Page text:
Alexandria residents say new markings on high-traffic road causing confusion

Some people living in the City of Alexandria are sounding off about what they say are newly painted road markings that are confusing and distracting.

The area in question is on Commonwealth Avenue near East and West Oak and King Streets.

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The project, which has been under construction for the past year and a half, includes brightly painted curb extensions, high visibility crosswalks and black and white painted reflective bumps to help slow down traffic.

Hillary Orr, Deputy Director of Transportation, said that most residents wanted it for safety reasons.

"Safety concerns take markings and we are trying to accommodate people walking. There’s a school nearby, a lot of people are walking with their children and had issues trying to cross the streets and that’s why you are seeing these brightly marked crosswalks and this is one of our highest used bike routes in the city," Orr said.

Orr explained that the city did not remove any lanes and that Commonwealth Avenue is basically the same as it was before except for some reconfiguration of some intersections for safer crossings.

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"I think sometimes when things are new, it’s a little confusing at first but it’s a lot of local residents who use these streets and they will get used to it so when we see a new traffic pattern. It takes a little bit of time," said Orr.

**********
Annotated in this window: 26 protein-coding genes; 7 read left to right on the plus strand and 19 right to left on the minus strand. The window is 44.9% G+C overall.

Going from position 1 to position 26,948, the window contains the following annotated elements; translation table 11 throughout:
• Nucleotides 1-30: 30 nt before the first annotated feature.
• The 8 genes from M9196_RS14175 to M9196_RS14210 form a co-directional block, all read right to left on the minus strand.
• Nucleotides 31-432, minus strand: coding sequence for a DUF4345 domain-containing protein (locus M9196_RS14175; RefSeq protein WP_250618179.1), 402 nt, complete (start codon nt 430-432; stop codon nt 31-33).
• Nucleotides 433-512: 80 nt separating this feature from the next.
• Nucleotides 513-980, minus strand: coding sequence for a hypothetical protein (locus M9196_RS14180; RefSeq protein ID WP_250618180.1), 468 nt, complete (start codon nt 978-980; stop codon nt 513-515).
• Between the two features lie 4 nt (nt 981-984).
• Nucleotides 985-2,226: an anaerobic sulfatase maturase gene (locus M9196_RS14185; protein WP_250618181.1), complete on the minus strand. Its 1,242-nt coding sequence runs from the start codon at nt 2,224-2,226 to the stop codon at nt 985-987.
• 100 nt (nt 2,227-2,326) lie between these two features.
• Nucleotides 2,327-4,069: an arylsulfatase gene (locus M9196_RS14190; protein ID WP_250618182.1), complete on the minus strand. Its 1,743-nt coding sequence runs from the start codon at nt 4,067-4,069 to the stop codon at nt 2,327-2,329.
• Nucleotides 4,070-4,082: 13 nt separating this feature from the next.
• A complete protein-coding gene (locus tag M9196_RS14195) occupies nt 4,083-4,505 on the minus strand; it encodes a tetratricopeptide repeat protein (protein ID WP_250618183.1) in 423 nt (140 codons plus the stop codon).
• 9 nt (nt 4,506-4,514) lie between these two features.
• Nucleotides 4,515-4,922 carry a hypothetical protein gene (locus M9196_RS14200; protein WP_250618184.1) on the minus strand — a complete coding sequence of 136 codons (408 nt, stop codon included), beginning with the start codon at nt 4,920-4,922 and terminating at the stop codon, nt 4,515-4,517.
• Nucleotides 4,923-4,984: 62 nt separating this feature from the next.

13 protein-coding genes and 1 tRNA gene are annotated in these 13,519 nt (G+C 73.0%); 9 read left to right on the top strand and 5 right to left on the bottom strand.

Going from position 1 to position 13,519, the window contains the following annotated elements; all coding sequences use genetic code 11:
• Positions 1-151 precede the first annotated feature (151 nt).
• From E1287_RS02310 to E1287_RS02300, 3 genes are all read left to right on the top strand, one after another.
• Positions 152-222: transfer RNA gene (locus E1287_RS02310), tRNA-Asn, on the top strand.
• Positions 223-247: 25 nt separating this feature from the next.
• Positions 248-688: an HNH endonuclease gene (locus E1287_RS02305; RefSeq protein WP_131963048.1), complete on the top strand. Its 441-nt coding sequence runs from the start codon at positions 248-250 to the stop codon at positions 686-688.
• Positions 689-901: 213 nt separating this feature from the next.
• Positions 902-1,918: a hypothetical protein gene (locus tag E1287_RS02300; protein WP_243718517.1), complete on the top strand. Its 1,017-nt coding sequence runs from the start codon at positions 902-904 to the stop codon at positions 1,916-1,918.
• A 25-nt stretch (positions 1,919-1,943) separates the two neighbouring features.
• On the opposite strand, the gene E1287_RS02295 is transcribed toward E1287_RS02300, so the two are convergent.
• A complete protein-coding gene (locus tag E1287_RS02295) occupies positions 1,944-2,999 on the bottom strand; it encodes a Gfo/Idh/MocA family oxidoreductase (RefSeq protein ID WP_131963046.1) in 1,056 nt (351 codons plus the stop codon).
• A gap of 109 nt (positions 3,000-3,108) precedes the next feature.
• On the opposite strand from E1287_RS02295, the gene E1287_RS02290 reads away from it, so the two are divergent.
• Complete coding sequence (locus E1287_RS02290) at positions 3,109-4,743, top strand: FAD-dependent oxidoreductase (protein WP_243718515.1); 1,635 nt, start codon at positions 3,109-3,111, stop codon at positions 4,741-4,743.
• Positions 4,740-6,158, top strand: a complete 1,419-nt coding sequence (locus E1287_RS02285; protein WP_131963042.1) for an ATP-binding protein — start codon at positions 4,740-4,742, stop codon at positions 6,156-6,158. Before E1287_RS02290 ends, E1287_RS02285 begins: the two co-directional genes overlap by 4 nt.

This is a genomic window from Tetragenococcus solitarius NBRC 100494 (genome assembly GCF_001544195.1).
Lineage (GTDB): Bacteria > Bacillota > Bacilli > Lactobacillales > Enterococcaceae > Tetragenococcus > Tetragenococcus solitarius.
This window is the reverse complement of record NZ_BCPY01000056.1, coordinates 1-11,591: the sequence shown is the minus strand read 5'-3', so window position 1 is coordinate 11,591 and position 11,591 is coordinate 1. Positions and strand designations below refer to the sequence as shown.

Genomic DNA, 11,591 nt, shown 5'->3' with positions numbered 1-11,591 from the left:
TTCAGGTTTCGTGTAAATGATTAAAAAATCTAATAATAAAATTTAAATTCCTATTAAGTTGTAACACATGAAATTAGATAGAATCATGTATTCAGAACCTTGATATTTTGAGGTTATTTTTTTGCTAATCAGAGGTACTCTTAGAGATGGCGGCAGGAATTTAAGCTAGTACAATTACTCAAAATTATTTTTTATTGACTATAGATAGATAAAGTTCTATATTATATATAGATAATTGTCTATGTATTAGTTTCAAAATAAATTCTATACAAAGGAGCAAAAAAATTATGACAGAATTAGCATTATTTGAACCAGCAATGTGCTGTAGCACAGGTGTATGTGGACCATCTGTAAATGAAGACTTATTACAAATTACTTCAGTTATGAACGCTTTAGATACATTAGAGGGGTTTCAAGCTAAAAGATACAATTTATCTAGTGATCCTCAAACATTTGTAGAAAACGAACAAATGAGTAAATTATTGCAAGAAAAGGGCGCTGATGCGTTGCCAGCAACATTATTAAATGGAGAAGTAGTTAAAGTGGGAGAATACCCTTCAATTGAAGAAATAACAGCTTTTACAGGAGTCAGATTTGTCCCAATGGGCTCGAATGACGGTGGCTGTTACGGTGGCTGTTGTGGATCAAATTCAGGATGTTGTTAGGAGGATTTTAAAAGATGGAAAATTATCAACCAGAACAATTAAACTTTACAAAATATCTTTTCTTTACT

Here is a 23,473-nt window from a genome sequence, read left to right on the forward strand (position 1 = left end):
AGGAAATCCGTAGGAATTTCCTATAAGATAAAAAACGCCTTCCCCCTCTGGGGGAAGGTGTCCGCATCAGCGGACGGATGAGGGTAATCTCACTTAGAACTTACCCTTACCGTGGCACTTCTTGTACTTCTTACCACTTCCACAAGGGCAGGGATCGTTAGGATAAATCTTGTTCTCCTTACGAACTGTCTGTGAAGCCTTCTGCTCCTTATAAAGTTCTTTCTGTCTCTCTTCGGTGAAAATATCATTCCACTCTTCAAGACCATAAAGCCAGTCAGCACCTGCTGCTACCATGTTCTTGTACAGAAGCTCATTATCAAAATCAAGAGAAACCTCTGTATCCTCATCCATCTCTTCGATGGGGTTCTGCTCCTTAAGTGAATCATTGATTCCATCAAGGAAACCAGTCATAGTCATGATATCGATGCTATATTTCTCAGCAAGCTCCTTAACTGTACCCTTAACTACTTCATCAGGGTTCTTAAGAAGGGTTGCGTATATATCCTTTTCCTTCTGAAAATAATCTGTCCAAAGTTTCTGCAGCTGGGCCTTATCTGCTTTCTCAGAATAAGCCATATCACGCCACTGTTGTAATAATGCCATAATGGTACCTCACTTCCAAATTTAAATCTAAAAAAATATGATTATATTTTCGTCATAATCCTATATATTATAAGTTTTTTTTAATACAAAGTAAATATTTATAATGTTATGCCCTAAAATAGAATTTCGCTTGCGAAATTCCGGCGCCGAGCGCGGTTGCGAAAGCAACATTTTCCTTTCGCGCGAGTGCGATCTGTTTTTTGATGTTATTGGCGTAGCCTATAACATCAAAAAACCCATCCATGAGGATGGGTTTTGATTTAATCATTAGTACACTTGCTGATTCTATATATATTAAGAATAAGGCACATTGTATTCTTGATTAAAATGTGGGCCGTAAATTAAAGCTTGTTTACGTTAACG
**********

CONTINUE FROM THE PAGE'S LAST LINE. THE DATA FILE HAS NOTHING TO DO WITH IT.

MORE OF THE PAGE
But some residents, most of whom are talking on social media, say the markings are just too much.

They say the markings are distracting and confusing and people can’t figure out where to drive on some of them.

Resident Linda Holland wrote that a car ran into a telephone pole in front of her house as it was coming west from East Linden Street, T-boning the other car on Commonwealth Avenue.

Holland and some other residents told FOX 5’s Ayesha Khan that while the new markings are confusing, they don’t believe the markings contributed to the crash, but they say that the intersection is still dangerous.

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"We will give it a chance and see what happens and you better believe that if it’s not working the city will hear, because we are all very active," said Holland.

"I think it’s going to be a tough challenge," said Jol Silversmith, President of the Rosemont Civic Association.